Pablita Abeyta

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Pablita Abeyta
Born 1953 (age 63–64)
New Mexico, United States
Died January 31, 2017
Washington, D.C.
Nationality Navajo-American
Occupation Activist, sculptor

Pablita Abeyta (Ta-Nez-Bah, Navajo, born 1953) was a Navajo sculptor and activist from New Mexico, United States. She was the oldest daughter of artist Narciso Abeyta.

Early life[edit]

Pablita Abeyta was born in New Mexico in 1953. Both her parents were artists; her father was Narciso Abeyta. Abeyta was one of seven children. Each child had an artistic skill, ranging from weaving to sculpture to painting. Each child was given a Native American middle name, with the goal of keeping the children connected to their Native American heritage. Her Navajo name, "Ta-Nez-Bah," translates as "One Who Completes a Circle."[1]

Career[edit]

Activism[edit]

Abeyta earned her Master of Public Affairs from the University of New Mexico in 1983. After earning her degree, she became a lobbyist for the Navajo Nation Washington, D.C. office. As a lobbyist for the Navajo, she coordinated a national effort to secure the passing of amendments related to Native peoples such as the Safe Drinking Water Act, Clean Water Act, and the Superfund act. From 1986 to 1988, Abeyta was a legislative assistant for Ben Nighthorse Campbell. She left Campbell's office in 1988 to join the Bureau of Indian Affairs. In 1991, she became a congressional liaison for the National Museum of the American Indian (NMAI).[1][2] At NMAI she monitored the planned museums funding, and participated in obtaining funding for the museum. She had also worked in developing proposals related to the cultural repatriation. She had also served as the special assistant to the director of the museum.[1]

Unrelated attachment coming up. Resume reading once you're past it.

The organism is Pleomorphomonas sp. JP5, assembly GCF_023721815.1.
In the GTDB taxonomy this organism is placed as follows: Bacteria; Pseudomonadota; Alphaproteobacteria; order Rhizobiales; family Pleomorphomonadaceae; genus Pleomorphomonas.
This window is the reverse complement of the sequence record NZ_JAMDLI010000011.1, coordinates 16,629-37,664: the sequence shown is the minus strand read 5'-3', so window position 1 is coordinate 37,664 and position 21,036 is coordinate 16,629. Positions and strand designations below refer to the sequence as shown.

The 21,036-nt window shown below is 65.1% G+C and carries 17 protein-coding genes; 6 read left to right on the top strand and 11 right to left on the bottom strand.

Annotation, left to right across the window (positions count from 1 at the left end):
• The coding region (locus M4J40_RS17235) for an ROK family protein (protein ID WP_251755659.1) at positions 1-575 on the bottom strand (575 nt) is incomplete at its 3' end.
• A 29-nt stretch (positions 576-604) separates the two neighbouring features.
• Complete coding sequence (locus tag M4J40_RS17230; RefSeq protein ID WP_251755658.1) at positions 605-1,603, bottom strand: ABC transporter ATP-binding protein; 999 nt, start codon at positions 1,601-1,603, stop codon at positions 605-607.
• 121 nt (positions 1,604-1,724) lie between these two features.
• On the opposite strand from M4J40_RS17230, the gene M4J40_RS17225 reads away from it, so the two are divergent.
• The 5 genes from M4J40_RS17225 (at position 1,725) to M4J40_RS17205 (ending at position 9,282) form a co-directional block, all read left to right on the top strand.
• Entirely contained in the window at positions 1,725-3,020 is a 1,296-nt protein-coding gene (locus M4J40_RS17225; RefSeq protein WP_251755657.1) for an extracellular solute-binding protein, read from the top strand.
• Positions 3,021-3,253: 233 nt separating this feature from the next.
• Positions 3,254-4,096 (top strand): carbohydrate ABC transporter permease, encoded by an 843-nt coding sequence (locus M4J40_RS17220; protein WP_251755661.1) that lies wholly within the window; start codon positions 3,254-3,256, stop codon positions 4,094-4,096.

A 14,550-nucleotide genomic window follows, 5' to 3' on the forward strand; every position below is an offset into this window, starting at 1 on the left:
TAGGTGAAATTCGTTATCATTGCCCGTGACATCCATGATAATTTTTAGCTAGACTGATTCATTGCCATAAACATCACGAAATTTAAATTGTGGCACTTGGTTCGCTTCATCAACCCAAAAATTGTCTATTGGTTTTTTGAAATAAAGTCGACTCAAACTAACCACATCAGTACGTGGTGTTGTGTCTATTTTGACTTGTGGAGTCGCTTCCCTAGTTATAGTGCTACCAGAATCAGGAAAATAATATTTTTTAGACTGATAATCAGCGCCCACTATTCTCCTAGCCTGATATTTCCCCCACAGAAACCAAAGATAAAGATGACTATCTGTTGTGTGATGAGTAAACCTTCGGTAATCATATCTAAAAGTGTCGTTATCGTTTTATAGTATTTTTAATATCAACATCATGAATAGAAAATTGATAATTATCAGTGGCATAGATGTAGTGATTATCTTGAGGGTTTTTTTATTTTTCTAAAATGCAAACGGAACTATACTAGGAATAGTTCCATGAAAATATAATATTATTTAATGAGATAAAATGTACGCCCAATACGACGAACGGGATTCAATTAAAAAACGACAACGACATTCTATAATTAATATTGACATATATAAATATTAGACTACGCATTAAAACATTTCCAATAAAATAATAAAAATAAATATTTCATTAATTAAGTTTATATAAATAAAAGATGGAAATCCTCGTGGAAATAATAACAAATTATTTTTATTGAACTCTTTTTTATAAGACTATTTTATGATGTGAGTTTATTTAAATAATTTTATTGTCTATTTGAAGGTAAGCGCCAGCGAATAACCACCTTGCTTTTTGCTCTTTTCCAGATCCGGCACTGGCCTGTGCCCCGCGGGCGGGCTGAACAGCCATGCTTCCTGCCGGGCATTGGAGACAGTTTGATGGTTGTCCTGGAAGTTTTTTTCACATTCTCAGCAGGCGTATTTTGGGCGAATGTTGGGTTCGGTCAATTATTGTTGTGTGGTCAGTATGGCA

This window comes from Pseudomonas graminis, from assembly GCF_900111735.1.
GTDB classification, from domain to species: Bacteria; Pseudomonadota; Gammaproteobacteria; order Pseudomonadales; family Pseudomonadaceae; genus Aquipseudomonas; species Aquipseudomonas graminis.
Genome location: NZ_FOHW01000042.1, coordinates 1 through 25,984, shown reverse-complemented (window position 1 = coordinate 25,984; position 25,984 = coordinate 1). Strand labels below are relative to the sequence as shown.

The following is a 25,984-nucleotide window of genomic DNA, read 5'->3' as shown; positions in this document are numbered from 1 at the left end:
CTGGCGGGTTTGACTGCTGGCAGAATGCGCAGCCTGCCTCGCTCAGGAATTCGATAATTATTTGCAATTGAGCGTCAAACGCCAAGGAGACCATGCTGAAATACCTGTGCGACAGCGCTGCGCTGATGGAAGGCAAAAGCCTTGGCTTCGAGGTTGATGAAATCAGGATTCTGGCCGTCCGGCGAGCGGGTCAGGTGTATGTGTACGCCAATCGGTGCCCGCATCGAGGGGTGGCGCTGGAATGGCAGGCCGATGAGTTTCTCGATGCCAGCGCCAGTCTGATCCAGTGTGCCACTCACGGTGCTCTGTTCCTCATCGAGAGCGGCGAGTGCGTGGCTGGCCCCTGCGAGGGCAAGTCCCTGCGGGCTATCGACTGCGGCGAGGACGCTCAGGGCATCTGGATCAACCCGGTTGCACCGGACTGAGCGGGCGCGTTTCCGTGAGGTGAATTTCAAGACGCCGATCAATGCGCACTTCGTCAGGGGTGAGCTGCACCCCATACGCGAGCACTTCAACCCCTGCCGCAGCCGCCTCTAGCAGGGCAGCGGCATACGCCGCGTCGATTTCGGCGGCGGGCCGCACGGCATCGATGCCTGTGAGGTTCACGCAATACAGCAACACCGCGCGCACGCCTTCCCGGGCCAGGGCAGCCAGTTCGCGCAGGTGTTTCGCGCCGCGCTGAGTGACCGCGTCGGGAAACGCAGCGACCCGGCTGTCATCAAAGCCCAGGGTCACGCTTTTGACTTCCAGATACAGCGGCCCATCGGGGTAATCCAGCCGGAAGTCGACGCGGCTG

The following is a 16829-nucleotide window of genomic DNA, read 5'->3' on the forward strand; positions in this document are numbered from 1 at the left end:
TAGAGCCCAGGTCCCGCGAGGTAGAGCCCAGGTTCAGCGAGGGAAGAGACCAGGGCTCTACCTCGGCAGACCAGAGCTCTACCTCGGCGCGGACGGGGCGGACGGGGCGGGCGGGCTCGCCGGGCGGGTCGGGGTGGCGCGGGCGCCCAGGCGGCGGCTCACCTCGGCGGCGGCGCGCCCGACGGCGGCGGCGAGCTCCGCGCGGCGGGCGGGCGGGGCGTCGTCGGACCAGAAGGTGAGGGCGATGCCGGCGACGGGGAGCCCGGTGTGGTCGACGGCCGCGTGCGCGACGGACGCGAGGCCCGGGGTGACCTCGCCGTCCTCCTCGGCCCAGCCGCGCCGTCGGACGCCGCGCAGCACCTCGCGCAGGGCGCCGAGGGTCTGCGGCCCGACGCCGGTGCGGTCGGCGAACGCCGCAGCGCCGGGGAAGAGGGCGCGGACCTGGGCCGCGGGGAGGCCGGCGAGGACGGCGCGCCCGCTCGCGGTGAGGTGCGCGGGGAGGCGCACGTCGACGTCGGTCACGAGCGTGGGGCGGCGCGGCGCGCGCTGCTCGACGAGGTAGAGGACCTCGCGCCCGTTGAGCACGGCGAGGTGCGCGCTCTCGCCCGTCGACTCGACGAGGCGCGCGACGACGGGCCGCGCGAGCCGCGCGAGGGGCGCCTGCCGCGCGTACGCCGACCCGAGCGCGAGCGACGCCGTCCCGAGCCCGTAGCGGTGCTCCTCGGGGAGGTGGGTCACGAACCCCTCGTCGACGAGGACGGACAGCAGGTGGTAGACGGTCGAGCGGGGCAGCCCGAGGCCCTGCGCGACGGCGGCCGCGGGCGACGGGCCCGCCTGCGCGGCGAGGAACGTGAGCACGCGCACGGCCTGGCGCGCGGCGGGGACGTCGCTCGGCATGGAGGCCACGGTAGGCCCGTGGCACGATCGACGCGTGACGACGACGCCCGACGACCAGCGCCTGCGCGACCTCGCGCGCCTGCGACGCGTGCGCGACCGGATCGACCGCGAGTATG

Art[edit]

As an artist, Abeyta created sculptures that are described as "smooth, round and sensuous." Her work is held in the collections of numerous private and public collections, including those of John McCain, Daniel Inouye, NMAI[3][4] and the National Museum of Natural History.[1]

References[edit]

  1. ^ a b c d Gretchen M. Bataille; Laurie Lisa (12 June 2001). Native American women: a biographical dictionary. Taylor & Francis. pp. 1–2. ISBN 978-0-415-93020-8. Retrieved 1 February 2012. 
  2. ^ Karen Coody Cooper (2008). Spirited encounters: American Indians protest museum policies and practices. Rowman Altamira. p. 166. ISBN 978-0-7591-1089-2. Retrieved 2 February 2012. 
  3. ^ "Ceramic and Turquoise Sculpture, (sculpture).". Art Inventories Catalog. Smithsonian Institution. 2001. Retrieved 1 February 2012. 
  4. ^ "Navajo Sisters, (sculpture).". Art Inventories Catalog. Smithsonian Institution. 2001. Retrieved 1 February 2012.